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I was thrilled to see that a portion of a large 1:20 section of the Grapes Public House created by Carlos Dos Santos, Alexandra Bailey, Thomas Sellers and myself in a recent edition of The Architects’ Journal. I was however disappointed when I noticed that the only credit for the work was given to Carlos. This is a shame because although a large amount of this particular portion of the section was done by Carlos and he has also been the stand out student of the year, which has resulted in him being put forward for the RIBA President’s Medals, it is upsetting that a piece of work that is a collaboration between four people is not acknowledged as such. The section not only required four skilled individuals but also their ability to work as part of a team to complete, and resulted in a piece of work we were all very proud of.


Sketch sections of Shahjalal Mosque. Section A-A shows how the main atrium will be flanked on either side by the two more domestic scaled parts of the building with openings looking out into it from both the ground and first floor levels. Section B-B shows the change in scale from atrium to prayer hall, expressing a sense of hierarchy, with the structure lining through at the same height for continuity between the two.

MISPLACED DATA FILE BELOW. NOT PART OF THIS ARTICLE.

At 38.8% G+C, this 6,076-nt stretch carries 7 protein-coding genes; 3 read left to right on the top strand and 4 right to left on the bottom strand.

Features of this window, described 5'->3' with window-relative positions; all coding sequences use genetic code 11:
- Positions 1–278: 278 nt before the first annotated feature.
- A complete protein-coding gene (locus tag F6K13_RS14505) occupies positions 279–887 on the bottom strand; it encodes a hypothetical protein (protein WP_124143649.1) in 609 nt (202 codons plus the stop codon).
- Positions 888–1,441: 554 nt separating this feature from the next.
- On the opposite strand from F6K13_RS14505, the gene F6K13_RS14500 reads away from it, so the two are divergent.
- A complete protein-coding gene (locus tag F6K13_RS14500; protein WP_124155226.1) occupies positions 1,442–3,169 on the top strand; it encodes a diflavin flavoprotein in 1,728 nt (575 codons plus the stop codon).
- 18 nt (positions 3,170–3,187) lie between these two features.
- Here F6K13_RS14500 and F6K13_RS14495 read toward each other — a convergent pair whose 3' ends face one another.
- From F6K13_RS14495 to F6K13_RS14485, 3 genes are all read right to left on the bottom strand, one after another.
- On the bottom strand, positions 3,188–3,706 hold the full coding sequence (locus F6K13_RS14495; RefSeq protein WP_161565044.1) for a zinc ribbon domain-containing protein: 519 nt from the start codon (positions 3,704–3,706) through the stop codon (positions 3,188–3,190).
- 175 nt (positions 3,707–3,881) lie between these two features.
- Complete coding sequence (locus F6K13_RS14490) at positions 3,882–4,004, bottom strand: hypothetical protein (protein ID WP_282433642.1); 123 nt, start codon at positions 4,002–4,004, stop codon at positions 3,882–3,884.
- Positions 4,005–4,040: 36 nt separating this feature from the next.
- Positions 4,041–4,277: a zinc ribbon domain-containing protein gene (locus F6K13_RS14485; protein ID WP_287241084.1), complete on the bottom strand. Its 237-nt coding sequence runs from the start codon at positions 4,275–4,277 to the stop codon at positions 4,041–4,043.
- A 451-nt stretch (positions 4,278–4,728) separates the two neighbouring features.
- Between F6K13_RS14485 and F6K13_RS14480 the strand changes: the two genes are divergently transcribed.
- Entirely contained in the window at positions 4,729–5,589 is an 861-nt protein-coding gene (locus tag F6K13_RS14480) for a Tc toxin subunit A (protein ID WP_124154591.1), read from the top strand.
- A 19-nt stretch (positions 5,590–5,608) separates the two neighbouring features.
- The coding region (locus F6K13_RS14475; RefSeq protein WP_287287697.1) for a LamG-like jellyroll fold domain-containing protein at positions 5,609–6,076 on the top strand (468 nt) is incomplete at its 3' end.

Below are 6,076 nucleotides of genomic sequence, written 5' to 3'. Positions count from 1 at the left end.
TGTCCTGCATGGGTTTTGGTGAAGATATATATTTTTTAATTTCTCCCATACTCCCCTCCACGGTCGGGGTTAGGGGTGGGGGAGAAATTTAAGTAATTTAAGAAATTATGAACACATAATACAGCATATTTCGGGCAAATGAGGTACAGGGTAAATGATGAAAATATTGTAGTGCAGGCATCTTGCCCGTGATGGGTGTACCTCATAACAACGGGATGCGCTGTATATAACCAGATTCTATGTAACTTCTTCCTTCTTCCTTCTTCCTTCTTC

In the previous post Mercado de S. Sebastiao a sketch was shown of this beautiful tiered market space. Above is a more accurate survey drawing of a section a 1:20 to show inhabitation of the space and how the relationships between each tier work as well as portraying the atmosphere of the space and how it is a very enclosed space by shuttered concrete and in-situ concrete furniture with a large skylight piercing through above.

Inhabited SectionSections are usually set up to explain the volumes within a building or the technical composition of them. Here is a section to describe the inhabitation of a space. The cut section is left blank in order for the interior to get the attention it deserves. People are purposely not included as details such as crisp packets, glasses, bags and wall decoration describe how the space is used. This is a fragment of a much larger drawing of the entire publicly accessible space within the pub at 1:20.

Long SectionTo understand how The Grapes sits in the city, it is essential to show it addressing two corridors. To the north the pub fronts onto Narrow Street, which as it states is quite narrow and other than being the location of the entrance, does not engage with. To the south however the pub opens out the the great expanse of water that is the River Thames. Despite the days of entrance to the pub being from water, the interior seems very much like a camera obscura focusing on the water. It is important that the two different scales of these corridors is also noted.